The clock is also ticking down to the draw this Thursday, and for the first time in many a year, all the tournament’s active champions and runners-up of the last decade, men and women, are present and correct, except for Marcos Baghdatis, who lost in qualifying.
Last year, for example, Melbourne was missing Serena Williams—who won in 2017 while expecting her first child—and Victoria Azarenka, who faced custody battles over her son. As for Andy Murray, he had been labouring with a hip injury since the previous Wimbledon and would eventually opt for surgery while still in Australia.
Now, too, former champions Stan Wawrinka and Novak Djokovic, who were physically still sub-par last January following long injury breaks, are back to fitness. In particular, Djokovic, the six-time former champion, has hit the heights since early last summer to win two Majors and reclaim No1, though Wawrinka has yet to break the seeding milestone, making him a potential floater for seeds in the early rounds.
· After resorting to that long-delayed hip surgery last year, Murray now arrives in Melbourne ranked No230 and forced to use his protected after playing just six tournaments in 2018. He opened his Australia campaign with a Round 1 win in Brisbane but was beaten by Daniil Medvedev in Round 2—and still playing with some hip pain. Without a seeding, he is vulnerable to a tough draw from the very start without a good slice of luck.
· Kyle Edmund made his first Major SF last year at the Australian Open and won his first title at the end of 2018. But he began his 2019 campaign with an opening loss in Brisbane and a knee injury that forced him to withdraw from Sydney this week. However, he celebrated his 24th birthday yesterday with a rigorous two-hour practice with Roger Federer, and looked fully fit. Seeded inside the top 16, he will avoid a higher ranked player until the fourth round.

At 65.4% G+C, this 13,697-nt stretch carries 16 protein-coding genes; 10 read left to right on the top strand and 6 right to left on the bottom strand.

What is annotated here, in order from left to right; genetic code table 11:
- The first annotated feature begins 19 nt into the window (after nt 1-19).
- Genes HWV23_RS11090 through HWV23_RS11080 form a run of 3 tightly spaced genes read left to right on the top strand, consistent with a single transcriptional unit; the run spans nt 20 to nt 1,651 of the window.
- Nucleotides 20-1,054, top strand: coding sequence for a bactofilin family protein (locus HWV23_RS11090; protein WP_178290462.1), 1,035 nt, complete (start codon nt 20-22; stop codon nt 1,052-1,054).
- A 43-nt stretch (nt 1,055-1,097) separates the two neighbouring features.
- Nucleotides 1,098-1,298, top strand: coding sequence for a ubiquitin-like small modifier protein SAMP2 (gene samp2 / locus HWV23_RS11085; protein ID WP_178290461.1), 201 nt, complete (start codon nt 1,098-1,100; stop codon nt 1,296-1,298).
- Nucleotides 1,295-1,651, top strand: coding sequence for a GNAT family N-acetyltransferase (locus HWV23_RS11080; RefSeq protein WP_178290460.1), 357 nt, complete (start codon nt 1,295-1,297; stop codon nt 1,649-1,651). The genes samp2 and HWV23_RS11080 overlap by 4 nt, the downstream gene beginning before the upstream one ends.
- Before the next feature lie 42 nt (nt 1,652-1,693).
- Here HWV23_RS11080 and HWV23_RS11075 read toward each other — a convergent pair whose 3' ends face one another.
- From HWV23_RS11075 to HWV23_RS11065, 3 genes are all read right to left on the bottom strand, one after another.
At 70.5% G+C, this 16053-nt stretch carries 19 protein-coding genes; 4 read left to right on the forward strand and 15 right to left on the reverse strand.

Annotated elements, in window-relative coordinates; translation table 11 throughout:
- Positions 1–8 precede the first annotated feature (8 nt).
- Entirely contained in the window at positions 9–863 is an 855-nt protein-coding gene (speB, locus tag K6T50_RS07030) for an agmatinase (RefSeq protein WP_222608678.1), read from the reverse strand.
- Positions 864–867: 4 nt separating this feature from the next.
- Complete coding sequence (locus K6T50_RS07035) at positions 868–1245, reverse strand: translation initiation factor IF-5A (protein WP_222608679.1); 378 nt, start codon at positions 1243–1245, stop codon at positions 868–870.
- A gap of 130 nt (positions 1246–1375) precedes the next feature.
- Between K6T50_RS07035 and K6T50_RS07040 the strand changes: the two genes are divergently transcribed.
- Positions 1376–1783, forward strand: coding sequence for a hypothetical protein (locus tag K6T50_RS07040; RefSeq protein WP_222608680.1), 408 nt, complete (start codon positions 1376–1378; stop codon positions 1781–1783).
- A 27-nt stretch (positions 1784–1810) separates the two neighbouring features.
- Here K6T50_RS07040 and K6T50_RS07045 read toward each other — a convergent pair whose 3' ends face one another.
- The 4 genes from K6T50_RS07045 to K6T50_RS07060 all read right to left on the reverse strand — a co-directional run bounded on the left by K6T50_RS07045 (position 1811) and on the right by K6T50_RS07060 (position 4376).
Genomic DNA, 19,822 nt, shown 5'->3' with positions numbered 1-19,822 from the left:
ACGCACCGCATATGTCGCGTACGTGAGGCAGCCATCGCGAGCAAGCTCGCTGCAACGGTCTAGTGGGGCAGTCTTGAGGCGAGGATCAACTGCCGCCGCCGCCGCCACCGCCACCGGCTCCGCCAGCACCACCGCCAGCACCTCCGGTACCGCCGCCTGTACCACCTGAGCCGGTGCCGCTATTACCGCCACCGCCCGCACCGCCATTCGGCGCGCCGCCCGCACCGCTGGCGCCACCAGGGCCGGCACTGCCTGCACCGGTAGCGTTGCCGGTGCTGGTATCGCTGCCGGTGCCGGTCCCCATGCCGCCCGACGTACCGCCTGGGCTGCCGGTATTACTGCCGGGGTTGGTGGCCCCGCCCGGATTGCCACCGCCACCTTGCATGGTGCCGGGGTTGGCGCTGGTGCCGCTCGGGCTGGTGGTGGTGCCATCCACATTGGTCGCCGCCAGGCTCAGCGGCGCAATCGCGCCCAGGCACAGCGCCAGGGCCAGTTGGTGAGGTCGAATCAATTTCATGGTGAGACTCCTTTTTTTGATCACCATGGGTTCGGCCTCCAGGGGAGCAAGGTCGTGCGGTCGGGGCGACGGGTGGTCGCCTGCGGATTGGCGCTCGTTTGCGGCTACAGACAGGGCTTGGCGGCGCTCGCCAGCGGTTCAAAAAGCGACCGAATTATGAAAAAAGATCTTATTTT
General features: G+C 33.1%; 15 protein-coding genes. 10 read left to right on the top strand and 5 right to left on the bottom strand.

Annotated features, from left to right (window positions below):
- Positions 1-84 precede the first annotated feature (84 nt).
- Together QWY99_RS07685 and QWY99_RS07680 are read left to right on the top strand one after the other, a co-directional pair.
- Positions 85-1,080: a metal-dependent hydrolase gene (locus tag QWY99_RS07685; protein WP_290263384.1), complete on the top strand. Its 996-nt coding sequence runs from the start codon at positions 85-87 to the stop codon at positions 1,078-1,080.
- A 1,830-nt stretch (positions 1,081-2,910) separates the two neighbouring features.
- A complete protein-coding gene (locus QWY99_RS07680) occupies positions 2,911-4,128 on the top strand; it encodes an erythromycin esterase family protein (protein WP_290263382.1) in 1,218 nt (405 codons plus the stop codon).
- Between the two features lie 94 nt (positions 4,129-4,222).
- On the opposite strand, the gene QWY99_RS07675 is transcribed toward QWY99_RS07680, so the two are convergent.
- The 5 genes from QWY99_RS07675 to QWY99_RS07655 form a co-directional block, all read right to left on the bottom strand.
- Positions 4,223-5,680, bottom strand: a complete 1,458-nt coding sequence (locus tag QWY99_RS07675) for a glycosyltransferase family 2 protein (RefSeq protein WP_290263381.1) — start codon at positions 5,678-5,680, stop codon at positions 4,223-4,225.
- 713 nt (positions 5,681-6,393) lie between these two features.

· The leading British female player, Johanna Konta, had her breakthrough in Melbourne with a SF finish in 2016—and a QF in 2017—but she struggled with form through 2018, with nine opening-round losses, to drop from a ranking high of No4 18 months ago to a current 38, ie outside the seedings. She has also picked up a neck injury following a promising win over Sloane Stephens in Brisbane, where she lost in the second round, and subsequently pulled out of Sydney.
· Compatriots Heather Watson (No93), Katie Boulter (No99) and Cameron Norrie (93) have also qualified for the main draws, while Dan Evans, Harriet Dart, and James Ward are currently progressing through qualifying.
· Norrie sharpened his preparation with two good wins at the Hopman Cup over Stefanos Tsitsipas and Frances Tiafoe, and this week has reached the quarters in Auckland, where he next plays Taylor Fritz.
· Boulter partnered Norrie in the Hopman Cup, played against Serena Williams in singles and, in doubles, against Federer, and she plays another non-tour event in Kooyong this week.
· Serena Williams aims to match the all-time Major record tally of Margaret Court with an Open era record eighth Australian title.
· Both Federer and Djokovic are targeting a men’s all-time record seventh Australian title.
· Federer could overtake Ken Rosewall to become the oldest Major champion in men’s tennis.
· Feliciano Lopez could extend his record tally of consecutive Majors with his 68th in Melbourne.
· The tournament has introduced, for the first time, a tie-break final set (fifth in men’s draw, third in women’s draw), won by the first to 10 points with two-point lead. The other sets will be regular tie-break sets at 6-6, first to seven points.
· The tournament will use a new Heat Stress Scale across the men’s and women’s draws, whereby players have a 10-minute break if conditions reach a pre-determined level, and play will be suspended when it hits the highest zone on the scale.
· Shot clock: 25 second clock on serve for all main-draw matches; one minute to be ready for coin toss, five minutes for the warm-up itself, one minute until the first point.